JLG Review: A funny, irreverent romantic adventure, A Kiss in Time manages to skip between two very different characters’ points of view while still remaining sweet and engrossing. Alex Flinn handles the voices of her main characters (selfish, sulky Jack and spoiled, temperamental Talia)—and their subsequent transformations—with affection and good humor.

NOTE: COHS Titans–The above review is excerpted from the Junior Library Guild. (Meaning that I didn’t write it and don’t want to take credit from something I didn’t do!) We belong to the Junior Library Guild and purchase four books from them each month, so we have access to these reviews. I’m going to start posting excerpts from the reviews in the hope that you will see what great books we get from JLG–and come check them out! If you want to read the whole review, ask your English teacher. I have made copies for him or her to post in the classroom.

April 21, 2009

You loved Speak–and Wintergirls is by the same author!

Ms. W

by Laurie Halse Anderson

On Saturday night Lia ignores thirty-three phone calls from her ex-best friend Cassie. On Monday morning Lia learns that Cassie has been found dead in a motel room. Lia has always been skilled at hiding her emotions, and her ongoing struggle with anorexia has taught her how to keep secrets—she sews quarters into her bathrobe to trick the bathroom scale and simulates eating by smearing ketchup on her mouth and making a mess in the microwave. But hiding her guilt over Cassie’s death will push her to the edge—and visions of Cassie’s ghost, beckoning Lia to join her, might push her over it.

JLG Review: “It’s not nice when girls die.” So opens Laurie Halse Anderson’s Wintergirls, a powerful exploration of the distressing world of teen eating disorders. Almost as soon as Lia learns about the death of her former best friend, she becomes haunted by her memories of Cassie. Convinced that she is complicit in Cassie’s death, Lia quickly descends into a familiar pattern of self-destruction. Anderson takes her readers along on Lia’s journey, using a stream-of-consciousness narrative that allows them to understand first-hand Lia’s thoughts and experiences.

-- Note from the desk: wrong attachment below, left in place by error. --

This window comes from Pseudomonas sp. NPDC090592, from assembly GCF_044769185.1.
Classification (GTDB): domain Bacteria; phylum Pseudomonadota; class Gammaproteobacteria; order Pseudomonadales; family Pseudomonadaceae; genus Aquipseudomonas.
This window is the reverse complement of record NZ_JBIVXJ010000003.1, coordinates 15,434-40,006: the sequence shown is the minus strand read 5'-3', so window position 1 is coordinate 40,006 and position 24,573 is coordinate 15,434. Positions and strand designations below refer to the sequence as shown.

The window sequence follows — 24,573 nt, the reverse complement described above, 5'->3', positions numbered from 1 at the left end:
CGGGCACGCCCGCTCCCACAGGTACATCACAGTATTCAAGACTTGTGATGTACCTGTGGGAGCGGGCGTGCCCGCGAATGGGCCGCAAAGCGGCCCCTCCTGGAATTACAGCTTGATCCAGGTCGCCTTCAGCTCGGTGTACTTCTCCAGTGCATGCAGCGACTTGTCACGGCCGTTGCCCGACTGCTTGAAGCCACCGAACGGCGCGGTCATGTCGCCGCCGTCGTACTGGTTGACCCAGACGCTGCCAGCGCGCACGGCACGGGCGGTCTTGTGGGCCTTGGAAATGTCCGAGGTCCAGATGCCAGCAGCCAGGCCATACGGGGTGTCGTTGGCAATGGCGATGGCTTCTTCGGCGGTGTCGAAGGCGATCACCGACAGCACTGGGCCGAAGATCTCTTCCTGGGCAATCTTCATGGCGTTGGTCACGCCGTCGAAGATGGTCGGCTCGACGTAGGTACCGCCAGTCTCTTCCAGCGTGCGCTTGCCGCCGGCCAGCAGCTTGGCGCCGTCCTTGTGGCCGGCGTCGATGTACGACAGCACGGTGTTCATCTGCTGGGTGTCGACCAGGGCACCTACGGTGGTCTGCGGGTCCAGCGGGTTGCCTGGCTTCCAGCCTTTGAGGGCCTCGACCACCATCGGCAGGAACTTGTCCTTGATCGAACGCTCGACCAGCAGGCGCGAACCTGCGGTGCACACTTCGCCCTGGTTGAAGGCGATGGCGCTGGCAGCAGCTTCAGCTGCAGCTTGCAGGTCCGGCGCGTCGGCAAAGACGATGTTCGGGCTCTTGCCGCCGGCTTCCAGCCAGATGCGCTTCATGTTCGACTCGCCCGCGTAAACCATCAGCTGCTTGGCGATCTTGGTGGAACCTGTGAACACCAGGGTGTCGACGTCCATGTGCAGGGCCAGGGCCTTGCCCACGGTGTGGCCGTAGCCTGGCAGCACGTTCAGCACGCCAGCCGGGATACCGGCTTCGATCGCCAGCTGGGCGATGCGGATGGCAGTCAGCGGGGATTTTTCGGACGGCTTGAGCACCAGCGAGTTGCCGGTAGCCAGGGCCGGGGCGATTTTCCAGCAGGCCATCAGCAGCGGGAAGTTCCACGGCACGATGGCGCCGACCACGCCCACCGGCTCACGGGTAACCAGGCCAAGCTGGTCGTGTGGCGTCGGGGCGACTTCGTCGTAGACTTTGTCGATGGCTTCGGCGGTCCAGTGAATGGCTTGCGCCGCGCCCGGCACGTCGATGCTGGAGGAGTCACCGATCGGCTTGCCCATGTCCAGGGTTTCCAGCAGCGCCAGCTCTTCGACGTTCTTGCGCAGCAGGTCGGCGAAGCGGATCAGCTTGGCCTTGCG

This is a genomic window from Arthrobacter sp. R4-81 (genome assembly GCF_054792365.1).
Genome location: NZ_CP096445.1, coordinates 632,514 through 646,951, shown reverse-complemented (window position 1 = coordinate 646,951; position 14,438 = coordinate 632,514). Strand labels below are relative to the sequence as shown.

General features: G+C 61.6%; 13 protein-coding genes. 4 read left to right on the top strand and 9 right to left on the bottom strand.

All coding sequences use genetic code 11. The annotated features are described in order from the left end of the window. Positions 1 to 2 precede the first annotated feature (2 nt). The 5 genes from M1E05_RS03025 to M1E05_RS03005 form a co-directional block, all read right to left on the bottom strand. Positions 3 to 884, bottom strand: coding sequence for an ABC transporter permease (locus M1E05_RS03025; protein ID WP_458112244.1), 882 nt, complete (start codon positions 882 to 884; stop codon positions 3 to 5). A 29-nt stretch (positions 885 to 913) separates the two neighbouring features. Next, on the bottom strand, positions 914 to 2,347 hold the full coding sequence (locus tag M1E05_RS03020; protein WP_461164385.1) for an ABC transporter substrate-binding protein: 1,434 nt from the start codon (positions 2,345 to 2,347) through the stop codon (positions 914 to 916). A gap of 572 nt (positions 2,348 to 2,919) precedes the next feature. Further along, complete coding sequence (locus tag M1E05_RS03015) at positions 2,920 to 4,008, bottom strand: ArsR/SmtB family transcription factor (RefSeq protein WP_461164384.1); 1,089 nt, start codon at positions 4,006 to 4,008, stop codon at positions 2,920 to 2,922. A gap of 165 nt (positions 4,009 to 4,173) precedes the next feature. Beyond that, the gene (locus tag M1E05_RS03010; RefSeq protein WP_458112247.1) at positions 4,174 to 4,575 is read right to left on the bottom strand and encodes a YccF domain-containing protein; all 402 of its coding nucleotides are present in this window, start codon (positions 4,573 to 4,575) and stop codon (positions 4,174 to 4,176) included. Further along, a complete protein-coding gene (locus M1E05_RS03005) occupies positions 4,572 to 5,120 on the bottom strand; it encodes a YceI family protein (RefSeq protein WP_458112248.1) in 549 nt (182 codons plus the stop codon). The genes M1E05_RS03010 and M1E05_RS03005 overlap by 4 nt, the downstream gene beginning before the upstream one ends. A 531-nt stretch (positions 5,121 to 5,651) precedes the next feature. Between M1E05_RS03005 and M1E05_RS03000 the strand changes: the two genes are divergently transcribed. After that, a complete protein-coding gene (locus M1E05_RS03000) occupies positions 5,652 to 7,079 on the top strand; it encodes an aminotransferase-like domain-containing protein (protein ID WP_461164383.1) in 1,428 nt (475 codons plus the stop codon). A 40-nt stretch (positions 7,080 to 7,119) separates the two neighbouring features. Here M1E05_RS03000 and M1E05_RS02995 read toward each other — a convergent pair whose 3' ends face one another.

This book contains no easy answers. Instead, Anderson precisely details the physical and emotional effects of Lia’s disease. The metaphors she uses are intense, violent images that bring Lia’s inner demons to life.

NOTE: COHS Titans–The above review is excerpted from the Junior Library Guild. (Meaning that I didn’t write it and don’t want to take credit from something I didn’t do!) We belong to the Junior Library Guild and purchase four books from them each month, so we have access to these reviews. I’m going to start posting excerpts from the reviews in the hope that you will see what great books we get from JLG–and come check them out! If you want to read the whole review, ask your English teacher. I have made copies for him or her to post in the classroom.

April 14, 2009

“A New Life” by Ramsey Campbell

For senior students who are reading “Frankenstein” and then comparing it to other works of fiction, “A New Life” is a great story. I understand that those of you in Mrs. Gebhart’s class have read it.